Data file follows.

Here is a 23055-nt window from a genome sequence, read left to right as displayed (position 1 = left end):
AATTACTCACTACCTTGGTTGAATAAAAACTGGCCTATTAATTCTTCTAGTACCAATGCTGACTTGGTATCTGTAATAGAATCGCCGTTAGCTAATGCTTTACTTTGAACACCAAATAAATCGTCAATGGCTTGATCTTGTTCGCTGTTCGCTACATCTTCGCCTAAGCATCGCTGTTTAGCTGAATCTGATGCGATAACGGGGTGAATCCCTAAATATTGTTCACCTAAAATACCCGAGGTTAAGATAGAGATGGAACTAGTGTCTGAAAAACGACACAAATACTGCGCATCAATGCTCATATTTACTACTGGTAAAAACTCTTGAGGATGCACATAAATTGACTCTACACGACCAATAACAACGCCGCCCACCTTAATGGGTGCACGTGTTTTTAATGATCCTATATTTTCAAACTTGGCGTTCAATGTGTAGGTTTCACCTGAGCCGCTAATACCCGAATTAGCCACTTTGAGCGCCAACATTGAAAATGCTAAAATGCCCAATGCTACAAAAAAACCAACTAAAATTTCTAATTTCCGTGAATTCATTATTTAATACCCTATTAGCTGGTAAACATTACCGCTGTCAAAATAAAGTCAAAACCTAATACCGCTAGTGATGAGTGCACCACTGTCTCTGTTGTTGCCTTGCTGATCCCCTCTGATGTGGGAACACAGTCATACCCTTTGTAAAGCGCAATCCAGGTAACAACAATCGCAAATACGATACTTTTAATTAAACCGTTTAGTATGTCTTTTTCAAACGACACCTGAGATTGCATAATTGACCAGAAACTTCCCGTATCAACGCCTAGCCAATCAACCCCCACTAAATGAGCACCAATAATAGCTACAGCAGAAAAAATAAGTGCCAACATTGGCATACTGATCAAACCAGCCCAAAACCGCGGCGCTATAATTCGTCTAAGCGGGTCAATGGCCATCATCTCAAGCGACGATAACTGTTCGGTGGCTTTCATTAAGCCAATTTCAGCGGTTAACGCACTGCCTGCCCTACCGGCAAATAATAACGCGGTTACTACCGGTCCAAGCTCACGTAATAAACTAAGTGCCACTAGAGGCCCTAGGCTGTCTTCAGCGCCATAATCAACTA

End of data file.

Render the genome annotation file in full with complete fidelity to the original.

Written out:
Here is a 23055-nt window from a genome sequence, read left to right as displayed (position 1 = left end):
AATTACTCACTACCTTGGTTGAATAAAAACTGGCCTATTAATTCTTCTAGTACCAATGCTGACTTGGTATCTGTAATAGAATCGCCGTTAGCTAATGCTTTACTTTGAACACCAAATAAATCGTCAATGGCTTGATCTTGTTCGCTGTTCGCTACATCTTCGCCTAAGCATCGCTGTTTAGCTGAATCTGATGCGATAACGGGGTGAATCCCTAAATATTGTTCACCTAAAATACCCGAGGTTAAGATAGAGATGGAACTAGTGTCTGAAAAACGACACAAATACTGCGCATCAATGCTCATATTTACTACTGGTAAAAACTCTTGAGGATGCACATAAATTGACTCTACACGACCAATAACAACGCCGCCCACCTTAATGGGTGCACGTGTTTTTAATGATCCTATATTTTCAAACTTGGCGTTCAATGTGTAGGTTTCACCTGAGCCGCTAATACCCGAATTAGCCACTTTGAGCGCCAACATTGAAAATGCTAAAATGCCCAATGCTACAAAAAAACCAACTAAAATTTCTAATTTCCGTGAATTCATTATTTAATACCCTATTAGCTGGTAAACATTACCGCTGTCAAAATAAAGTCAAAACCTAATACCGCTAGTGATGAGTGCACCACTGTCTCTGTTGTTGCCTTGCTGATCCCCTCTGATGTGGGAACACAGTCATACCCTTTGTAAAGCGCAATCCAGGTAACAACAATCGCAAATACGATACTTTTAATTAAACCGTTTAGTATGTCTTTTTCAAACGACACCTGAGATTGCATAATTGACCAGAAACTTCCCGTATCAACGCCTAGCCAATCAACCCCCACTAAATGAGCACCAATAATAGCTACAGCAGAAAAAATAAGTGCCAACATTGGCATACTGATCAAACCAGCCCAAAACCGCGGCGCTATAATTCGTCTAAGCGGGTCAATGGCCATCATCTCAAGCGACGATAACTGTTCGGTGGCTTTCATTAAGCCAATTTCAGCGGTTAACGCACTGCCTGCCCTACCGGCAAATAATAACGCGGTTACTACCGGTCCAAGCTCACGTAATAAACTAAGTGCCACTAGAGGCCCTAGGCTGTCTTCAGCGCCATAATCAACTA